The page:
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Drivers of forage availability: An integration of remote sensing and traditional ecological knowledge in Karamoja sub-region, Uganda

  • Anthony Egeru1Email author,
  • Oliver Wasonga2,
  • John Mburu3,
  • Elhadi Yazan1,
  • Mwanjalolo G J Majaliwa4,
  • Laban MacOpiyo1 and
  • Yazidhi Bamutaze4
PastoralismPastoralism: Research, Policy and Practice20155:19

DOI: 10.1186/s13570-015-0037-6

Received: 27 February 2014

Accepted: 7 September 2015

Published: 14 October 2015


Low-input pastoral production systems provide up to 90 % of livestock and livestock products consumed in Uganda. However, pastoral communities are increasingly faced with the challenge of meeting their livestock needs in terms of forage, a situation exacerbated by climatic variability. The study identified the patterns of forage availability and quality, compared perceived patterns of forage availability with normalized difference vegetation index (NDVI) and determined drivers of forage availability in Karamoja sub-region. Over a 12-month period, 75.3 % of the respondents perceived forage to be sufficiently available with differentiated availability in the livelihood zones and between livestock species (goats, sheep, cattle, donkeys and camels). A similar pattern was observed with regard to perceived forage quality. A significant relationship between perceived forage availability and long-term mean monthly NDVI dynamics was observed. A lag time of 2.9 months existed between rainfall and vegetation response peak periods. Mean monthly rainfall pattern was found to be correlated with perceived forage availability. The length of residence by a livestock keeper, frequency of grazing, number of kraals, presence of governing rules, and presence of conflicts and knowledge of pasture locations, restricted movement and ease of access to grazing areas significantly (P ≤ 0.05) were the major perceived drivers of forage availability. Therefore, we find that pastoral communities in Karamoja have detailed traditional ecological knowledge of forage status and their perceived determinants. There is a need to conduct nutritional analysis of key forage species available in the different livelihood zones. Finally, there is a need to constantly monitor socio-political conditions that have potential of creating ‘artificial’ forage shortage in the sub-region.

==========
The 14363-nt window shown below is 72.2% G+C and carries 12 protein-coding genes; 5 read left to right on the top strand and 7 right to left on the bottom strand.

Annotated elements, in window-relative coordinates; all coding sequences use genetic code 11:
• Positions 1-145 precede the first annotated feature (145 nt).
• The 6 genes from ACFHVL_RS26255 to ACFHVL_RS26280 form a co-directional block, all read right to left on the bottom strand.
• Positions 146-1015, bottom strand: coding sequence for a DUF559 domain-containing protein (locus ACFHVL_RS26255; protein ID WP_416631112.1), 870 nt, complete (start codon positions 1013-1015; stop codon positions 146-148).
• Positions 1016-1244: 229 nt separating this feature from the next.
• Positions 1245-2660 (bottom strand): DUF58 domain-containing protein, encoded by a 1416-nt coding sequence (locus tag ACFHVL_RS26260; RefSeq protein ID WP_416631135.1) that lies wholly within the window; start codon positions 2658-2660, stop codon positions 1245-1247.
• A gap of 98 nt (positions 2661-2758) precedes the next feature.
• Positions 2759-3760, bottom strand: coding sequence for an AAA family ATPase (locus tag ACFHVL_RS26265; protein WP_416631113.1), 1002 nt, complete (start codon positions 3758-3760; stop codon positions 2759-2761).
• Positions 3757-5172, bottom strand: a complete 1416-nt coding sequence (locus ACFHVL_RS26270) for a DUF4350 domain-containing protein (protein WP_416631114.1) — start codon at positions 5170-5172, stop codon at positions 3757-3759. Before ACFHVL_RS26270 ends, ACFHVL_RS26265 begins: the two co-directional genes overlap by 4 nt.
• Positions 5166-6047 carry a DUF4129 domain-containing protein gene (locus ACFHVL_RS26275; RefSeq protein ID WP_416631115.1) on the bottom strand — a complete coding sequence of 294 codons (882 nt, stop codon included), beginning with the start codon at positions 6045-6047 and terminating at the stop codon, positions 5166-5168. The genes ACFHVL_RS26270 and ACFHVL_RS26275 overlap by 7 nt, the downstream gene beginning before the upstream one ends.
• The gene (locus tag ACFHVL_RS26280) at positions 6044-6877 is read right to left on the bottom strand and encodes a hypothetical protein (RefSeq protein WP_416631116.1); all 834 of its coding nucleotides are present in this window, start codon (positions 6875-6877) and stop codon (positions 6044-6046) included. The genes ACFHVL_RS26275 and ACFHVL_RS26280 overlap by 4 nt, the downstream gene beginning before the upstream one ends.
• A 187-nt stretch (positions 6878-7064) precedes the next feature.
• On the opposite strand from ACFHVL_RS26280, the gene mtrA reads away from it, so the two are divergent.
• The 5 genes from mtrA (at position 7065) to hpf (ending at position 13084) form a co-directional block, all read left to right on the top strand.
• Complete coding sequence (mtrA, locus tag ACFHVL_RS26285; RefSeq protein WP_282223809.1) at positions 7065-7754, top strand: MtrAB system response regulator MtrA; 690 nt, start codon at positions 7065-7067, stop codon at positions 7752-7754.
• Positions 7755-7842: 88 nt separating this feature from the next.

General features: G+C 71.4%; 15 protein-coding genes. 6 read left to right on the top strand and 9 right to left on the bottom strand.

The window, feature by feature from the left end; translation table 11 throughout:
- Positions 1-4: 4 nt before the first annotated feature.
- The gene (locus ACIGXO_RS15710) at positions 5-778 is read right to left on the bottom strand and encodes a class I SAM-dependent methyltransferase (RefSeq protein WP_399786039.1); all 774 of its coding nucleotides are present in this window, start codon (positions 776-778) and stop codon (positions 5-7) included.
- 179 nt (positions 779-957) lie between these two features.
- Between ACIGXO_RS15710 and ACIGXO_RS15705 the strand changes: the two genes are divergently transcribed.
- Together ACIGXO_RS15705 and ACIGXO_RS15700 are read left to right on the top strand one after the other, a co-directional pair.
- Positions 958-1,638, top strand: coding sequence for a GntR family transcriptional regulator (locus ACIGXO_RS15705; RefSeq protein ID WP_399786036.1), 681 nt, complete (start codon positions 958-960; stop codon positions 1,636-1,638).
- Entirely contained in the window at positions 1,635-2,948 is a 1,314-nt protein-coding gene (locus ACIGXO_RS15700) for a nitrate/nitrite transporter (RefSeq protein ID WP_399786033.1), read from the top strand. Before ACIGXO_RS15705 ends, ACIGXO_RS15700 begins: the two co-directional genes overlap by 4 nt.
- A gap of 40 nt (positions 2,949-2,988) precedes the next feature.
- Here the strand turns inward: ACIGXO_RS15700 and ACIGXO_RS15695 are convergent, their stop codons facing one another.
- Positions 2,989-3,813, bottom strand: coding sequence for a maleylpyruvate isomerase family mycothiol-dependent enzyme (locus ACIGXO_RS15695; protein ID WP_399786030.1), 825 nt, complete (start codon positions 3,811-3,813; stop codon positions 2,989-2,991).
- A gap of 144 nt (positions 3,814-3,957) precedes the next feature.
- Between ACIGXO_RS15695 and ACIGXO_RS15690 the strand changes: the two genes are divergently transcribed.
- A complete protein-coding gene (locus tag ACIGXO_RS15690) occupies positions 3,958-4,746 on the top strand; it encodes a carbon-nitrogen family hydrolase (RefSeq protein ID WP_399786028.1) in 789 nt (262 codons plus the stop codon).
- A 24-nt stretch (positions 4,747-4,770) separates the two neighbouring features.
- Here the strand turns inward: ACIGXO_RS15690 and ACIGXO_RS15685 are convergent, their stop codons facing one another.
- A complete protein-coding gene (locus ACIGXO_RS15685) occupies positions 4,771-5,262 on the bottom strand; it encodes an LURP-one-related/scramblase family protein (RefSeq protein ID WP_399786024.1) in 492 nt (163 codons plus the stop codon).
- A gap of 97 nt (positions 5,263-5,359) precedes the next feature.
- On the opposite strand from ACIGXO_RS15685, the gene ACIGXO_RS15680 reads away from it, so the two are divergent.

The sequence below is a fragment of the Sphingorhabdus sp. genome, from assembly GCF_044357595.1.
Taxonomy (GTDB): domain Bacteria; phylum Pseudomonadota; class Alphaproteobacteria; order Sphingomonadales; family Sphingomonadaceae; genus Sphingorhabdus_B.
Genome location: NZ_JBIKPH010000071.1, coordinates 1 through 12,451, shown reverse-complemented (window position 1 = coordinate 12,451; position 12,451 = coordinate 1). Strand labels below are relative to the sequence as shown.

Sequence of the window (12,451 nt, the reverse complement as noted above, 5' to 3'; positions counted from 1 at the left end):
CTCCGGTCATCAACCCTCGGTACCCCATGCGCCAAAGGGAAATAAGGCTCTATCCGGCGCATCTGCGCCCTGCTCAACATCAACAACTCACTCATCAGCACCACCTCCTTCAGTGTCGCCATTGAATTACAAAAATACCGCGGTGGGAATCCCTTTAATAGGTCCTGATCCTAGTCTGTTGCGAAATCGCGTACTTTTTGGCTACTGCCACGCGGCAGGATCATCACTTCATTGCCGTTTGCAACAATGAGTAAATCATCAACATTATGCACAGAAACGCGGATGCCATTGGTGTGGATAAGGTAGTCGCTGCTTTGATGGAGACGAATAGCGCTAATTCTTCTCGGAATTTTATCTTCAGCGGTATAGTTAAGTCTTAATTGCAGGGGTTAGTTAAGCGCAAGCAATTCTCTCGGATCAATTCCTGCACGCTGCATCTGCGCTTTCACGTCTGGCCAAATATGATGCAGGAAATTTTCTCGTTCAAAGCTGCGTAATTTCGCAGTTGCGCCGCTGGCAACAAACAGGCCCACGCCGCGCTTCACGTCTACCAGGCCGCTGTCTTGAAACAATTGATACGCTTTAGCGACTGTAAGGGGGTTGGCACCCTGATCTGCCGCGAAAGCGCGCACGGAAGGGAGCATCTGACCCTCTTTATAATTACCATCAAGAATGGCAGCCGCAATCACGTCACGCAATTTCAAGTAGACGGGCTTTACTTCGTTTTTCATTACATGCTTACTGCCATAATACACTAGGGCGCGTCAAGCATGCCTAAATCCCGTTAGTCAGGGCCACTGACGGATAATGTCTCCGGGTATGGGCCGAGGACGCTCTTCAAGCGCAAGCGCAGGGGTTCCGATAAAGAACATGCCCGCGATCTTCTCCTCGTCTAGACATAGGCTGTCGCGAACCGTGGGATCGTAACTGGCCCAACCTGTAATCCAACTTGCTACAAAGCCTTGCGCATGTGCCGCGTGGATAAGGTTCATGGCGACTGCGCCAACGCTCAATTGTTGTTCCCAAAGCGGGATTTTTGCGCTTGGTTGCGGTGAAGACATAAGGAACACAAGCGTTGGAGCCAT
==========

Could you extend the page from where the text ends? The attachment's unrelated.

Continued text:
Dynamics Livestock species Pastoral Semi-arid Karamoja, Uganda


Low-input livestock production systems strongly depend on natural grazing pastures (Hesse and Cotula 2006; Kerven and Behnke 2011). In such systems, vegetation growth and management are of paramount importance because the availability of pasture and water are important in grazing and grazing management (Rugadya et al. 2005; Butt 2010; Butt and Turner 2012; Namgay et al. 2013). For example, the availability of pastures in space and time influences power relations, access rights, societal co-existence and the existence of either peace or conflict (Gomes 2006; Senay et al. 2013). In the event of shortage during the grazing calendar, livestock is negatively affected (Rahman 2002). Thus, the presence and/or absence of a crisis in any given year is closely linked to water and pasture availability patterns. The catastrophic emergency situations often observed in semi-arid areas of East Africa are attributable to negative deviations in the availability of water and pasture resources (Hailegiorgis et al. 2010; Njiru 2012).